Background Checks Will Now Be Mandatory In The Us For Online And Gun Show Sales

( — On Thursday, April 11th, the Biden administration announced new regulation that will close the “gun show loophole” that has been such an area of contention for years.

Currently, guns purchased at gun shows or online do not carry the requirement of a background check in all states. As this new legislation is federal, it will now set the requirement of a full background check for all gun sales made by all licensed gun dealers. The new regulations will be much tighter thanks to the 2022 bipartisan Safer Communities Act, which expanded the legal definition of who would be considered official gun dealers to include anyone who devotes time, attention, and labor to dealing firearms regularly for profit. It would not include one-time sales to friends or family.

The attorney general, Merrick Garland, commented that this is a “historic step” in the fight against gun violence, emphasizing his firm belief that it would save lives. The new legislation is expected to reclassify around 23,000 vendors, which would require them to follow all the laws and regulations that licensed firearms dealers are expected to adhere to. Garland added that anyone who sells guns to earn a profit should be licensed.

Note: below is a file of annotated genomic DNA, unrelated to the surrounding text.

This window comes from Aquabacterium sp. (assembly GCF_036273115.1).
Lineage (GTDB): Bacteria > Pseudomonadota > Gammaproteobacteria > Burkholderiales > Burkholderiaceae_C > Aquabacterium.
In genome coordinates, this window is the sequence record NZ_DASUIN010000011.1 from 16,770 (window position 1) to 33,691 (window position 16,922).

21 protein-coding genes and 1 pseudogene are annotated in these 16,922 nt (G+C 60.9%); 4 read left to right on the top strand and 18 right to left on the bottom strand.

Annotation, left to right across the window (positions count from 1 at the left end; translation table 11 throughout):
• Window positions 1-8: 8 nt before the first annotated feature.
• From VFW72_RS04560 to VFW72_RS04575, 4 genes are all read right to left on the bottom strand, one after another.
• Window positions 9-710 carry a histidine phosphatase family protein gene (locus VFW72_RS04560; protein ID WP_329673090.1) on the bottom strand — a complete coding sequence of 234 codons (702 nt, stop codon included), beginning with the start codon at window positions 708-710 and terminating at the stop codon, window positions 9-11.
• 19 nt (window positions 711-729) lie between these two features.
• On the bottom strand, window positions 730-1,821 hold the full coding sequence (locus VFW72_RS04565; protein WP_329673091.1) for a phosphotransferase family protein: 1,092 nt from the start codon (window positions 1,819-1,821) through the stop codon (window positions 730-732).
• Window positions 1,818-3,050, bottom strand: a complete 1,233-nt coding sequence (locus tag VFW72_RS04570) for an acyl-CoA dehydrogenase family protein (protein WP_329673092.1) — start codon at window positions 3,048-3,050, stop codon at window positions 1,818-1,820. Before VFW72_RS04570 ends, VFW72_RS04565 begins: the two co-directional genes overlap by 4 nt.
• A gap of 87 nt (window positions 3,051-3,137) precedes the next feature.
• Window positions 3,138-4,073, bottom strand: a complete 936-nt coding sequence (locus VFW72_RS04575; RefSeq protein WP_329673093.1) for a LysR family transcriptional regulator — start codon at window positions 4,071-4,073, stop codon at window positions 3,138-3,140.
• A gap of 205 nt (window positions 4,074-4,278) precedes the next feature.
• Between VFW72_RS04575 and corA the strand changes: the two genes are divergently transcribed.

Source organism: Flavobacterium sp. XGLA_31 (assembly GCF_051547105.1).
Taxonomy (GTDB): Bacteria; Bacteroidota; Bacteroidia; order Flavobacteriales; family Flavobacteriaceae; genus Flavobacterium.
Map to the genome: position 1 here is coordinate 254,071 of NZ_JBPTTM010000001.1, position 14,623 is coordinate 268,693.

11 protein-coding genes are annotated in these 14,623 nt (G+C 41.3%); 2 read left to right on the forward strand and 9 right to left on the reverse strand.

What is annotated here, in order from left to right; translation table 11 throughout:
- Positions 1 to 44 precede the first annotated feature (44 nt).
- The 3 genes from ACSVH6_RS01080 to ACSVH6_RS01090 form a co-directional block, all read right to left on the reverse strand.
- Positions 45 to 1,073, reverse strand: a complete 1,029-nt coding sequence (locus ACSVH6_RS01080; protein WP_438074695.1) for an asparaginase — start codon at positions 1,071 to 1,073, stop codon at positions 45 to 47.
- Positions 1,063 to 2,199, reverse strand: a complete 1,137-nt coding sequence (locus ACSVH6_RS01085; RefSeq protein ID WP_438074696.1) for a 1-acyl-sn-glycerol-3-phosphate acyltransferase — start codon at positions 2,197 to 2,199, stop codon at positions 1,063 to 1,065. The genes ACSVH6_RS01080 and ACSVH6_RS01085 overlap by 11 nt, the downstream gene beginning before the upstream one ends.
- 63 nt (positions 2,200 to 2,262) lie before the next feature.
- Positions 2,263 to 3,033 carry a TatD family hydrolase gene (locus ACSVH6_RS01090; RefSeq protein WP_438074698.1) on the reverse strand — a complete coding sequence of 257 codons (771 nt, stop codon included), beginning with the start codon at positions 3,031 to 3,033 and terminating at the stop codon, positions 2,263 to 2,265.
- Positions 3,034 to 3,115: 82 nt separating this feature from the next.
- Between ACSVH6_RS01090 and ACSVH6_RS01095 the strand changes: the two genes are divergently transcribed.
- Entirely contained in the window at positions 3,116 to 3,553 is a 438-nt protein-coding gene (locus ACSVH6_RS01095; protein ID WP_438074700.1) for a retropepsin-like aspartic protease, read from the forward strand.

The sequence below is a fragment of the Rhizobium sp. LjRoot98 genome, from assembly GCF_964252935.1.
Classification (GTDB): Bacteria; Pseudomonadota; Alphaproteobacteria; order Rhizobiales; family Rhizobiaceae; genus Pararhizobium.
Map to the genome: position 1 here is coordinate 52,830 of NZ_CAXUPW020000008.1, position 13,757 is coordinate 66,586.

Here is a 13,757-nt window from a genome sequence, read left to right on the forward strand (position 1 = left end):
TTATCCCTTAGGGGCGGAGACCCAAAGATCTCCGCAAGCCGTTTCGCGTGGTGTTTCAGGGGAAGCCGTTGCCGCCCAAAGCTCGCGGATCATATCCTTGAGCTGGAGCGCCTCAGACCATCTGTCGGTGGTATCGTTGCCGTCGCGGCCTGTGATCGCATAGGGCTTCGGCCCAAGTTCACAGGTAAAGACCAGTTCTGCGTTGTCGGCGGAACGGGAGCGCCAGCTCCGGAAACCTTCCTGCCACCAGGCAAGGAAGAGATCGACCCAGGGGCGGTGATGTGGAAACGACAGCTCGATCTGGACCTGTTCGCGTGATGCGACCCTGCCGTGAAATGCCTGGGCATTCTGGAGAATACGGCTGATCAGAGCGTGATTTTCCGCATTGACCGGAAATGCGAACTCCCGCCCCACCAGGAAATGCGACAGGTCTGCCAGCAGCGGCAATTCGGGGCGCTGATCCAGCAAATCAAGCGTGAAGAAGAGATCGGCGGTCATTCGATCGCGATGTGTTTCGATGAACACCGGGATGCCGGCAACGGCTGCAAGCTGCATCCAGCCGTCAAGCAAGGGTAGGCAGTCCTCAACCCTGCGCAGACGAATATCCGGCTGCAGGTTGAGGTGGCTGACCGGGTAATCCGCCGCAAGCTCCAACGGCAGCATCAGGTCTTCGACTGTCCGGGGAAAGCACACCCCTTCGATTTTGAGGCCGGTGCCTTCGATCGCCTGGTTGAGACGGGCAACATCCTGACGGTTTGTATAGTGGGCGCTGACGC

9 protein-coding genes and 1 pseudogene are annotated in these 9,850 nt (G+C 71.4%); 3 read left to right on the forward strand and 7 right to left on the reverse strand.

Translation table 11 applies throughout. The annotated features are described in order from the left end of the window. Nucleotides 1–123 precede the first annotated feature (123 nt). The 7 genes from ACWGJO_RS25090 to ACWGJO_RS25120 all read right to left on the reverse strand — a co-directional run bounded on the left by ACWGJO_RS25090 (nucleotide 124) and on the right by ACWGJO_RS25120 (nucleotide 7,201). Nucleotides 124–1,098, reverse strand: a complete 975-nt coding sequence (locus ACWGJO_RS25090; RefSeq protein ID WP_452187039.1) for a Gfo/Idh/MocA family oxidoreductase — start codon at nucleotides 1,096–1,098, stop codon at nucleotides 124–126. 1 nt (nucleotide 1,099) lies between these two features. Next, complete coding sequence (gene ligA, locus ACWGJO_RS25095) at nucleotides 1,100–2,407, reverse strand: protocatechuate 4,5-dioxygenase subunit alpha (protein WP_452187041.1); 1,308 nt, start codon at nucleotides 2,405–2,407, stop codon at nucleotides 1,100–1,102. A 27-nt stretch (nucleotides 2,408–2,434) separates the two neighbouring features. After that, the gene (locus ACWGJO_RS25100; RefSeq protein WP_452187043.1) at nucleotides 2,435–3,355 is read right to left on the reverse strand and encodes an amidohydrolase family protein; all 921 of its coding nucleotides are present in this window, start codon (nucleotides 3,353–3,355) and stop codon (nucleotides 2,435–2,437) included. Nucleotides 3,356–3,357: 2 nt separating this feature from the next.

The National Rifle Association (NRA) is expected to fight back against the new rules, as well as some prominent Republicans. The White House has indicated they are expecting court challenges by some pro-gun groups, but they are confident they will win them. The new regulations will go into effect 30 days after they are published in the federal registry. President Joe Biden is far from finished with his battle for more gun control, as he exhorted Congress to pass legislation for universal background checks in a video on Thursday.

Texas Republican Senator John Cornyn has condemned the new regulation as unconstitutional. Along with North Carolina Republican Senator Thom Tillis, he is planning to put forth a joint resolution of disapproval under the Congressional Review Act. Such a joint resolution can be used to overturn a new federal agency rule and block those who created it from issuing similar rules in the future. However, as this would need to be passed by both houses of Congress in identical form and then sent to the president for approval or passed over a presidential veto by two-thirds of the members of each house, it seems unlikely it will have that effect.

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